LONDON: Zayn Malik and girlfriend Gigi Hadid’s US Vogue photoshoot has led to controversy after the magazine said they were “embracing gender fluidity”. The cover shows the former One Directioner and the US model in colourful suits. In the interview inside, they talk about borrowing each other’s clothes.
But readers have mocked the magazine for its definition of the phrase and the fact that what you wear does not make you “gender fluid”. ‘It’s about shapes’ . Vogue describes a conversation between the pair, with Hadid telling Malik: “I shop in your closet all the time, don’t I?”.
The 24-year-old singer then replies that he borrowed an Anna Sui T-shirt from her, adding: “I like that shirt. And if it’s tight on me, so what? It doesn’t matter if it was made for a girl.”
Hadid, 22, agrees, saying: “Totally. It’s not about gender. It’s about, like, shapes. And what feels good on you that day.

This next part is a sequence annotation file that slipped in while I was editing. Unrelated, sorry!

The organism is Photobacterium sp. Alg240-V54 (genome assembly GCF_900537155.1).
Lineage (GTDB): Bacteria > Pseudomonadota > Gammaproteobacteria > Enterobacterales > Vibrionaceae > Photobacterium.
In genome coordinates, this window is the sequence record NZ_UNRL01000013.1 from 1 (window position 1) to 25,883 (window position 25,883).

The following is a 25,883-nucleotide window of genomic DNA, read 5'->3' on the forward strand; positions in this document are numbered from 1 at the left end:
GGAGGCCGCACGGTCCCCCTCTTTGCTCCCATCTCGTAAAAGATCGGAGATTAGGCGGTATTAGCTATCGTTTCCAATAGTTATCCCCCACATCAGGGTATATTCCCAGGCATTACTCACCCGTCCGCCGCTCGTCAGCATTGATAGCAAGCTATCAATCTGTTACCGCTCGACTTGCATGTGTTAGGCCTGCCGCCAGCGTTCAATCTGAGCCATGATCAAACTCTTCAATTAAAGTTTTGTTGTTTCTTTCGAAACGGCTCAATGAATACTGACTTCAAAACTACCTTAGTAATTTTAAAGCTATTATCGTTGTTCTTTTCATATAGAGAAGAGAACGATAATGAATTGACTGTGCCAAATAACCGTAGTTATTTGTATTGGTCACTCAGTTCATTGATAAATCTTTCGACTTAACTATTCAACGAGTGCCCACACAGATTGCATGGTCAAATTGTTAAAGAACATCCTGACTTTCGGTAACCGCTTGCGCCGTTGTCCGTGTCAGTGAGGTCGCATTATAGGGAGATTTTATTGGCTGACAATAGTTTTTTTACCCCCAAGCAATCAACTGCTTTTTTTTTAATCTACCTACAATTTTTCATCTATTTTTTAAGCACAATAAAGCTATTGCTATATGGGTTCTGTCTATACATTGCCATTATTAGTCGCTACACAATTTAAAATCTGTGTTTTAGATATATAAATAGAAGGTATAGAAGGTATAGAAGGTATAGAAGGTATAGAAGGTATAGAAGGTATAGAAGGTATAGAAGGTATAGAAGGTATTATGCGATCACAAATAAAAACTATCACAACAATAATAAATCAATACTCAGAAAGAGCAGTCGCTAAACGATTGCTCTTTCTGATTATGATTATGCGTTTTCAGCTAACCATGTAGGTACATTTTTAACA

“And anyway, it’s fun to experiment.”
Vogue writer Maya Singer comments in the piece, in US Vogue’s August issue, that for many young people “gender is a more or less arbitrary distraction” and that there is “a terrific opportunity for play”.
She says “this new blase attitude toward gender codes marks a radical break”, adding: “For these millennials, at least, descriptives like boy or girl rank pretty low on the list of important qualities – and the way they dress reflects that.”
‘Such a big jump’
But poet Tyler Ford, who’s quoted in the accompanying article exploring gender norms, tweeted (with an eyeroll emoji): “The only mention of the word ‘trans’ is by me via interview.”
Journalist and author Hannah Orenstein said she would have preferred Tyler to have been profiled instead of Hadid and Malik, tweeting: “Zayn and Gigi are profiled in this piece on gender fluidity because… they borrow each other’s clothes sometimes?”
Another reader noted on Twitter: “Y’all notice Zayn isn’t out here wearing dresses.”And Colette Fahy wrote: “All Z & G say is that they borrow each other’s clothes. Such a big jump for the mag to declare gender fluidity.”